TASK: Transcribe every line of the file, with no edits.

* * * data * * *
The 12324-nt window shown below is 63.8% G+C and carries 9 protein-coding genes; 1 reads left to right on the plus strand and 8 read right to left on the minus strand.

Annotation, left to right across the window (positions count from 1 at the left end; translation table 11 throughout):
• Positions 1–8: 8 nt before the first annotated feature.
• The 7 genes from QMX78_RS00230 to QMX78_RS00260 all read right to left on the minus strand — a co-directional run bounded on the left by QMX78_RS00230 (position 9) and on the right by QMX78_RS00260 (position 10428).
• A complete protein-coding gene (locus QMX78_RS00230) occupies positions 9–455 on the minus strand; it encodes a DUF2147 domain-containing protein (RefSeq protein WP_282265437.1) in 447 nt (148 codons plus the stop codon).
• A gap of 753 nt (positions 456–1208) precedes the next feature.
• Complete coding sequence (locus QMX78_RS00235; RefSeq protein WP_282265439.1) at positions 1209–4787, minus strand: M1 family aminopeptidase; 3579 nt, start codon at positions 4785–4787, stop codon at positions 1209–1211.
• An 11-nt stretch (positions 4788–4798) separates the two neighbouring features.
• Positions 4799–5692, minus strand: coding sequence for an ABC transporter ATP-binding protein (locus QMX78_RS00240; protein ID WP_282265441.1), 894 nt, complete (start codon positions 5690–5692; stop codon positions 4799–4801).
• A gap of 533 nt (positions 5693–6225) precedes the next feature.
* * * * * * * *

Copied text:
The 12324-nt window shown below is 63.8% G+C and carries 9 protein-coding genes; 1 reads left to right on the plus strand and 8 read right to left on the minus strand.

Annotation, left to right across the window (positions count from 1 at the left end; translation table 11 throughout):
• Positions 1–8: 8 nt before the first annotated feature.
• The 7 genes from QMX78_RS00230 to QMX78_RS00260 all read right to left on the minus strand — a co-directional run bounded on the left by QMX78_RS00230 (position 9) and on the right by QMX78_RS00260 (position 10428).
• A complete protein-coding gene (locus QMX78_RS00230) occupies positions 9–455 on the minus strand; it encodes a DUF2147 domain-containing protein (RefSeq protein WP_282265437.1) in 447 nt (148 codons plus the stop codon).
• A gap of 753 nt (positions 456–1208) precedes the next feature.
• Complete coding sequence (locus QMX78_RS00235; RefSeq protein WP_282265439.1) at positions 1209–4787, minus strand: M1 family aminopeptidase; 3579 nt, start codon at positions 4785–4787, stop codon at positions 1209–1211.
• An 11-nt stretch (positions 4788–4798) separates the two neighbouring features.
• Positions 4799–5692, minus strand: coding sequence for an ABC transporter ATP-binding protein (locus QMX78_RS00240; protein ID WP_282265441.1), 894 nt, complete (start codon positions 5690–5692; stop codon positions 4799–4801).
• A gap of 533 nt (positions 5693–6225) precedes the next feature.